Perhaps one of life’s most universal truths is that you cannot pour water out of an empty cup. Both literal and metaphorical – reminiscent of ‘you can’t get blood from a stone.’
In other words, you simply cannot get something that isn’t there. It’s like trying to pay a bill when you’ve got a bank account balance of $0.00.
Yet, we seem to ignore this truth when it comes to dating. Similarly to these examples, if someone does not have love for themselves, how can you expect to find any within them that’s reserved for you?
I am certainly not talking about the type of ‘self love’ where you recite your affection for yourself into the mirror every morning – that, to me, is manufactured and overcompensating for a lack of real true confidence.
I personally view self-love (as ‘buzzwordy’ as it sounds) as a certain calm contentment. A fulfillment that you carry with you in daily life. The ability to feel whole and happy without relying on external sources.
External sources like your house, or your car, or your condo in the city, or your fancy watch, or your Louboutins.
Or, your relationship.
Yet – so many of us try to be ‘fixers.’ We think we can be the one to finally make someone who’s lost see the light. Finally we can be the one who leads them to the surface. Who helps them discover themselves and finally pursue their passions to live a life of meaning.
Here’s the harsh truth: You just cannot.
You simply cannot bridge the gap between someone’s current reality, and their future potential. If they require your presence in their life in order for this to happen, then their actions will not be genuine and will likely be short-lived. And, if you do not end up being compatible, the situation will be more hurtful for you both in the long run – as you will be left emotionally exhausted, and they will be left right back where they started.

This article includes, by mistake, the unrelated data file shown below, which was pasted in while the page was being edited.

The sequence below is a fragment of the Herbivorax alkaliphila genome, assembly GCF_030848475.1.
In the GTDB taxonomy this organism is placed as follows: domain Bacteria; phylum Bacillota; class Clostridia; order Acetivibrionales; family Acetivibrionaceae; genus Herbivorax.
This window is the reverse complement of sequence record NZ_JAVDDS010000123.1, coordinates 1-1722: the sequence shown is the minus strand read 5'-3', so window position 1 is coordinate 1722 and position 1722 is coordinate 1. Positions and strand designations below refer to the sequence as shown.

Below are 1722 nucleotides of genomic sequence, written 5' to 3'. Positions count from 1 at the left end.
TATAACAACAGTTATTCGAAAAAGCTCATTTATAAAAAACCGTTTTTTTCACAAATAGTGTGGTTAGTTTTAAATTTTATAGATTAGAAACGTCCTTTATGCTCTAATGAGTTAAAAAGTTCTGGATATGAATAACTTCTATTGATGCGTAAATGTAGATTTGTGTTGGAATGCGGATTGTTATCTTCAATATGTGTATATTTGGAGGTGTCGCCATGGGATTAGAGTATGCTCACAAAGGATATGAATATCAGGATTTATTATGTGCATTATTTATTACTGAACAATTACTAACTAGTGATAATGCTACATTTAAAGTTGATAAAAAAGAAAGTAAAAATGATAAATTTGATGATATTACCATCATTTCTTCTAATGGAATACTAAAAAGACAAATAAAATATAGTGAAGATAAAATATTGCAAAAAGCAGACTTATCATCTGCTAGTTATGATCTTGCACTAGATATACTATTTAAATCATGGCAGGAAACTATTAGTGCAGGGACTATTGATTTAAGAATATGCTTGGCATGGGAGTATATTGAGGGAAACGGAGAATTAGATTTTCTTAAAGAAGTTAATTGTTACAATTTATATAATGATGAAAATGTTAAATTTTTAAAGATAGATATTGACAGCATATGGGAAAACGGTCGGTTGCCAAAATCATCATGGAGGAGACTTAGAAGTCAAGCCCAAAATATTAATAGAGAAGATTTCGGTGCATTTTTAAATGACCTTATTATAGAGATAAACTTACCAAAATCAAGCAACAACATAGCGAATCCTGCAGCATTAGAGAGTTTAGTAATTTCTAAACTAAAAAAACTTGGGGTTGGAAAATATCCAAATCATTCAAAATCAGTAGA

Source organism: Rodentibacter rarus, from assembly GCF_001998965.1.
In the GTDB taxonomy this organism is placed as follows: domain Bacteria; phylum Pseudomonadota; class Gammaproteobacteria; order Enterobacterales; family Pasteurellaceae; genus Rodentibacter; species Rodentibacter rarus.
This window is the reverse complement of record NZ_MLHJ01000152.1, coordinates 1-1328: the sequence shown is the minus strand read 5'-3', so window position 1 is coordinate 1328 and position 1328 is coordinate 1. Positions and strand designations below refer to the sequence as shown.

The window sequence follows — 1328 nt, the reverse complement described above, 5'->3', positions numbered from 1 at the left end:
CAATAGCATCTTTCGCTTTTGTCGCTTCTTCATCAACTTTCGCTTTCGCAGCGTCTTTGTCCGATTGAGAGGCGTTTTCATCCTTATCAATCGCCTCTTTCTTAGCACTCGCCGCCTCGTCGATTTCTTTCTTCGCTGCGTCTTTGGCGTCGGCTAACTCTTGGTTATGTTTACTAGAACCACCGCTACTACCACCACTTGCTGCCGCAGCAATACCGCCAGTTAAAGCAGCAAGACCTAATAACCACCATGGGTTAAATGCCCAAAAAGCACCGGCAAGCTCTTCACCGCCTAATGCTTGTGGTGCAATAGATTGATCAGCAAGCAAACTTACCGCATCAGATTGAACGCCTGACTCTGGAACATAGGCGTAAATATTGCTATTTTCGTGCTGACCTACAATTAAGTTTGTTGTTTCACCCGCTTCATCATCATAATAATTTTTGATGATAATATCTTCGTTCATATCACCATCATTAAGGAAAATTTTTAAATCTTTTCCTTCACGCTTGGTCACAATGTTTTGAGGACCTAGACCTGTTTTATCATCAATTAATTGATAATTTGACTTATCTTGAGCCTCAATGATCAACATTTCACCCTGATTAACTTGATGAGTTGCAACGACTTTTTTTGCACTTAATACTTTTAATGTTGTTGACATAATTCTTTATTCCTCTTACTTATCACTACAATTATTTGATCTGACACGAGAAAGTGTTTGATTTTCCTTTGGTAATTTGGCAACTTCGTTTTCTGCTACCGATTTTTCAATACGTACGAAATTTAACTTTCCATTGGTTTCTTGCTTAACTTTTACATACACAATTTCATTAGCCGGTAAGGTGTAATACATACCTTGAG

The only time two people can come together to form a mutually fulfilling and satisfying relationship, is when those two people are fulfilled and satisfied in their life before they come together.
Otherwise, the person who is lacking their happiness will put all of the pressure on you to create it. You will become the very source of their happiness. Their fulfillment. Their purpose in life. It is one thing to be deeply desired and wanted by someone – but it is a whole other thing to carry the pressure of being the very foundation of their existence. That is not a recipe for a healthy, mature relationship. That is a house of cards.
Do I mean that you need to be well-established professionally, free of worry or concern, and have no personal challenges in order to enter a relationship?
Of. Course. Not.
But, if you feel happy in your life, and thus feel the need to try to help someone else be happy in theirs by fixing or pulling them to the surface, you are more likely to find yourself being anchored down with them.
Remember that you are deserving of someone who has put the same work into themselves as you have. You are deserving of someone who will match your efforts – someone who will swim out and meet you in the depths of love. Someone who is complete all on their own.
You don’t need to complete each other – you will build a complete relationship when you are both complete on your own.